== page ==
Chemeketa hopes for nursing degree, state funds to help budget and students

A proposed bachelor’s degree in nursing as well as an increase in both the state’s Community College Support Fund and the Oregon Opportunity Grant are the top three items Chemeketa Community College hopes the Legislature will approve in the 2023 session.

But with the release of Gov. Tina Kotek’s proposed budget earlier this week, it appears Chemeketa President Jessica Howard and other community college presidents may face an uphill climb in getting what they want.

The Oregon Community College Association has asked for state funding for colleges of $855 million “just to cover the increase in the costs of doing business over the last two years,” the association said in a news release.

Kotek has proposed $759.7 million. Even though that amount is 6.4% more than the 2021-2023 budget, Howard believes it is “still not enough to cover continuing service levels.”

“It creates that question: Will we have to cut programs?” she said. 

In answering, the community college president responded to Salem Reporter in an email, “We are approaching our budget for the upcoming year conservatively and will focus on finding efficiencies and staying strategic in our offerings.”

“(The Community College Support Fund) will help keep our programs operating and robust,” Howard said.

Aside from the Community College Support Fund, Chemeketa also hopes the Legislature will boost another source of funding — the Oregon Opportunity Grant. 

That allows resident students attending community college full-time to receive anywhere between $1,500-$3,600 per year. During fall term 2022, 2,345 students received $2,116,427 from the Oregon Opportunity Grant at Chemeketa.

The governor’s budget proposes an additional $100 million for the grant program, bringing the total to $300 million for the biennium.

Howard and other community college presidents would like to see this grant funding doubled to $400 million. 

“This is Oregon’s primary source of state, need-based financial aid for college students,” Howard said. 

In terms of priorities that don’t require legislative funding, Chemeketa has one request: pass Senate Bill 523. It would make an applied baccalaureate degree in nursing to be conferred as bachelor of science- nursing. 

Chemeketa officials had hoped the Legislature’s 2019 passage of SB3, which gives all community colleges the authority to provide applied bachelor’s degrees, would allow the community college to implement nursing degree But Chemeketa officials were advised not to do that.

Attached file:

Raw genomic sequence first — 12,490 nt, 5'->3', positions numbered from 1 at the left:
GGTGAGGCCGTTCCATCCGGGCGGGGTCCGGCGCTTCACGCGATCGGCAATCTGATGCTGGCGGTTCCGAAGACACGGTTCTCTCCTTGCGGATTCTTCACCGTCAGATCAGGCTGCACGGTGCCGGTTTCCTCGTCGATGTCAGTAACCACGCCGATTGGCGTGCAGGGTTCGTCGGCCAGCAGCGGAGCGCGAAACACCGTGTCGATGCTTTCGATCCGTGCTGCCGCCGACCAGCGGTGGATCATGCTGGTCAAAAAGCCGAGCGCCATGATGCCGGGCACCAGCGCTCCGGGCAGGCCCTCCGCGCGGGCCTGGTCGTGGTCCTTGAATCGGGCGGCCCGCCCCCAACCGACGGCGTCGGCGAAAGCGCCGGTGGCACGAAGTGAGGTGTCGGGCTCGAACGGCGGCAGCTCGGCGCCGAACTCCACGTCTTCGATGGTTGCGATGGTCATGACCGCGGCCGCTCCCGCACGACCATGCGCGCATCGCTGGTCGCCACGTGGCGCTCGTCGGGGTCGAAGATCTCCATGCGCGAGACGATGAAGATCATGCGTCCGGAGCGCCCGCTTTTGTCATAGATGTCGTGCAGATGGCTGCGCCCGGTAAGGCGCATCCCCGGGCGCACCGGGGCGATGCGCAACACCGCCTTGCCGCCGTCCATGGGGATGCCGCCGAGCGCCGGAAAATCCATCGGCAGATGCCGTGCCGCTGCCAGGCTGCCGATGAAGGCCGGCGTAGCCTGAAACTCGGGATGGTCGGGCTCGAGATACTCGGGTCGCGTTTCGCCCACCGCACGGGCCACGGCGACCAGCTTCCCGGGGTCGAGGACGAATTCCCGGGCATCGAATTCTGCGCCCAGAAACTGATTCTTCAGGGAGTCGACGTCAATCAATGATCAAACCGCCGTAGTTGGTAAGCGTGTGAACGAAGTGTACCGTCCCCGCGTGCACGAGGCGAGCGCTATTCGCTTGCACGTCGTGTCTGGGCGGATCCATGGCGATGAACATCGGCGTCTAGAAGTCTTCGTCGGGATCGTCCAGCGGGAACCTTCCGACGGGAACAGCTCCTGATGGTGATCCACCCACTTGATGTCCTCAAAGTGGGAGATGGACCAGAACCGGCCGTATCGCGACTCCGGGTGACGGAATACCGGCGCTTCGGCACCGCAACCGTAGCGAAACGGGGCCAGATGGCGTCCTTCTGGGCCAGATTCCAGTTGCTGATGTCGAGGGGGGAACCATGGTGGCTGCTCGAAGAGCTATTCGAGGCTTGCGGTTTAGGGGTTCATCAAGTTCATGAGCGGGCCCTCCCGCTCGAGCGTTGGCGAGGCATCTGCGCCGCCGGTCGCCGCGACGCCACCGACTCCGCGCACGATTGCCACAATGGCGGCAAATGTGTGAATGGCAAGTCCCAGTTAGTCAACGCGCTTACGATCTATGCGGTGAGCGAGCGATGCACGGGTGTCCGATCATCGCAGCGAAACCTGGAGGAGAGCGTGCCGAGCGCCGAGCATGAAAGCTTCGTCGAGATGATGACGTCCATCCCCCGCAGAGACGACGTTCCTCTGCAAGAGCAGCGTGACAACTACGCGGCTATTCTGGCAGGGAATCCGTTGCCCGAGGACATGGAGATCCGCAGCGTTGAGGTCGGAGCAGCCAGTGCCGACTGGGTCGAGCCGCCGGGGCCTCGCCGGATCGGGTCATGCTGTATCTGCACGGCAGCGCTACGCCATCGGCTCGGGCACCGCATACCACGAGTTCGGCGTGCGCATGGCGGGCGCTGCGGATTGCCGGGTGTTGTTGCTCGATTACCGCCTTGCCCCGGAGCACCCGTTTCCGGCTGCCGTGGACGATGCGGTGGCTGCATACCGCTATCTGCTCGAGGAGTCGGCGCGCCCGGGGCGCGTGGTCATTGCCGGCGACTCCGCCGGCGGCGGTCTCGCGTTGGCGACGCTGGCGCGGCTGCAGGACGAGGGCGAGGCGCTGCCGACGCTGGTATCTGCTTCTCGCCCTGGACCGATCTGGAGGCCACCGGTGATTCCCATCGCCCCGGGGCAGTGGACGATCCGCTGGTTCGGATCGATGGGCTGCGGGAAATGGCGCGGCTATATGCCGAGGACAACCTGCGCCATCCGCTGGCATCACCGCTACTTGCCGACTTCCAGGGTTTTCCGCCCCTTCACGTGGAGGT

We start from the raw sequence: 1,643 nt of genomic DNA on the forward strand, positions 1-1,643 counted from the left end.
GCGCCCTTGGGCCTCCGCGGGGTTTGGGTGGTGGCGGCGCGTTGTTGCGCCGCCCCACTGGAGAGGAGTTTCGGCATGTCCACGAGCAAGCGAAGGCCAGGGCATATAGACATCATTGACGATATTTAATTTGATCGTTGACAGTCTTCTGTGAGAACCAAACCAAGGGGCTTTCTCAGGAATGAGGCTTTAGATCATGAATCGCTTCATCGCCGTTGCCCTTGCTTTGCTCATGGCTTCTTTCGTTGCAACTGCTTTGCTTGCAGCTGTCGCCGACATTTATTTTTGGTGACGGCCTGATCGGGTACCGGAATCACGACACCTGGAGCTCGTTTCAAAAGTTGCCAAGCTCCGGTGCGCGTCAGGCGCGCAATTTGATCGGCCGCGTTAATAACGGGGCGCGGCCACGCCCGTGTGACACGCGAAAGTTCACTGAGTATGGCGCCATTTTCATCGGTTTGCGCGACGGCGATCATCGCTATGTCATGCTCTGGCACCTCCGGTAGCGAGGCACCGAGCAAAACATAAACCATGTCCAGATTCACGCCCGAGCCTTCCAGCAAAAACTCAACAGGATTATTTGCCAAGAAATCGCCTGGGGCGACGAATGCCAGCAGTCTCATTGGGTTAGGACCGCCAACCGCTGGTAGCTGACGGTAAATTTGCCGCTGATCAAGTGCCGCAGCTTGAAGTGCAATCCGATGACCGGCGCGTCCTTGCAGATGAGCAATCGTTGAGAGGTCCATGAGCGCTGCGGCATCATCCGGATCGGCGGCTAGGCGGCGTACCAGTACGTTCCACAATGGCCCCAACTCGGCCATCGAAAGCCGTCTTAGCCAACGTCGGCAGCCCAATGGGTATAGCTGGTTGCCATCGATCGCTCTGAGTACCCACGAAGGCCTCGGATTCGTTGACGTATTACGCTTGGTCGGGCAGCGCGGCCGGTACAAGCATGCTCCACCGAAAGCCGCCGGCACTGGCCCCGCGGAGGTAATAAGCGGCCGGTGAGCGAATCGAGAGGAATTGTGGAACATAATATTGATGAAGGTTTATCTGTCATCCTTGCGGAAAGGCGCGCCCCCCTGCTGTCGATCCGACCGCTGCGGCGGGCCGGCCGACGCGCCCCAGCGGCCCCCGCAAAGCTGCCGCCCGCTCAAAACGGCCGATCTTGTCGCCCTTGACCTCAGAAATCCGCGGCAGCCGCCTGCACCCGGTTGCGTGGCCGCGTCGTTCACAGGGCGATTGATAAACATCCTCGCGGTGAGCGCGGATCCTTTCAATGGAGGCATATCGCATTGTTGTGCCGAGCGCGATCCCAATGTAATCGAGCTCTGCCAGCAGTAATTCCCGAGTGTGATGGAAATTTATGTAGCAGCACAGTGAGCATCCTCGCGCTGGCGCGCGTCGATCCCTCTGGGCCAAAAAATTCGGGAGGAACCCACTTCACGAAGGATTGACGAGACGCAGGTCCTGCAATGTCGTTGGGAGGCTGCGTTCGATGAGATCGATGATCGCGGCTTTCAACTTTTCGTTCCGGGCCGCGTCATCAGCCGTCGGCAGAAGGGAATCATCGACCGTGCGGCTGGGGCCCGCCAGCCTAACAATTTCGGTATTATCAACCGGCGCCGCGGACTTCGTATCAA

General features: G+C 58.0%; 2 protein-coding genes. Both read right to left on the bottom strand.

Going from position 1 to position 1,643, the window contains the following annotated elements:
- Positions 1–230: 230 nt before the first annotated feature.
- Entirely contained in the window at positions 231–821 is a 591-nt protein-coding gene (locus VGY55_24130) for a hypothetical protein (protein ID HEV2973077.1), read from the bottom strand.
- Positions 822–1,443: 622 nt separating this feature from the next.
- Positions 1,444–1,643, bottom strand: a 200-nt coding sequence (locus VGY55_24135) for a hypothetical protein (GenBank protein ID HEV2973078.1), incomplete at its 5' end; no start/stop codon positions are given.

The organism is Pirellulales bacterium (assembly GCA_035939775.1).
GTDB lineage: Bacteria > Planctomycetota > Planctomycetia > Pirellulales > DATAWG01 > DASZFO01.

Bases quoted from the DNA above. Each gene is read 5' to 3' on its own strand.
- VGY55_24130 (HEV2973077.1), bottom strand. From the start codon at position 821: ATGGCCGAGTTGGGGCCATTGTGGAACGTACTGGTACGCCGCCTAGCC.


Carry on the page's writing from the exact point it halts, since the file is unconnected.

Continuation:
“While we don’t see a qualitative difference (between a bachelor of art and a bachelor of science), it’s just the wrong terminology to be recognized in the field,” she said. 

The introduction of SB523 is intended to clarify issues associated with SB3 so that community colleges Chemeketa can offer new bachelor’s degrees. 

Howard praised Chemeketa’s registered nursing program, which she estimated graduated around 175 students with a two-year degree over the last five years. But out of those students, only 75 went on to obtain a bachelor’s degree in nursing, according to Howard. 

“We’d like the other 100 to have that opportunity,” she said. “Having a lower-cost, local, affordable and familiar program … we know that we’d end up with more nurses” with an advanced degree.

This credential could also “pave the way” for nurses to obtain a master of science in nursing, as Howard put it. She noted that a master’s is required to teach nursing, so this degree could create more instructors.

“That’s one of the kinks in the pipeline to create nurses,” Howard said.

Howard noted that of the three items on Chemeketa’s legislative wishlist, the Community College Support Fund is likely the most important.

“But all of them are really important,” Howard said. 

As she enters her fourth year as president of Chemeketa, Howard is optimistic about how much of the community college’s wishlist will be funded by the Legislature. 

One of her approaches to making sure the session is successful for Chemeketa is by meeting as many lawmakers as possible.

“All the community college presidents are doing what I’m doing,” Howard said. “We’re all really in it and we’re enthusiastic.”

STORY TIP OR IDEA? Contact Reporter Kevin Opsahl by email at [email protected]

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Kevin Opsahl is the education reporter for Salem Reporter. He was previously the education reporter for The Mail Tribune, based in Medford. He has reported for newspapers in Utah and Washington and freelanced. Kevin is a 2010 graduate of Central Washington University in Ellensburg, Washington, and is a native of Maryland.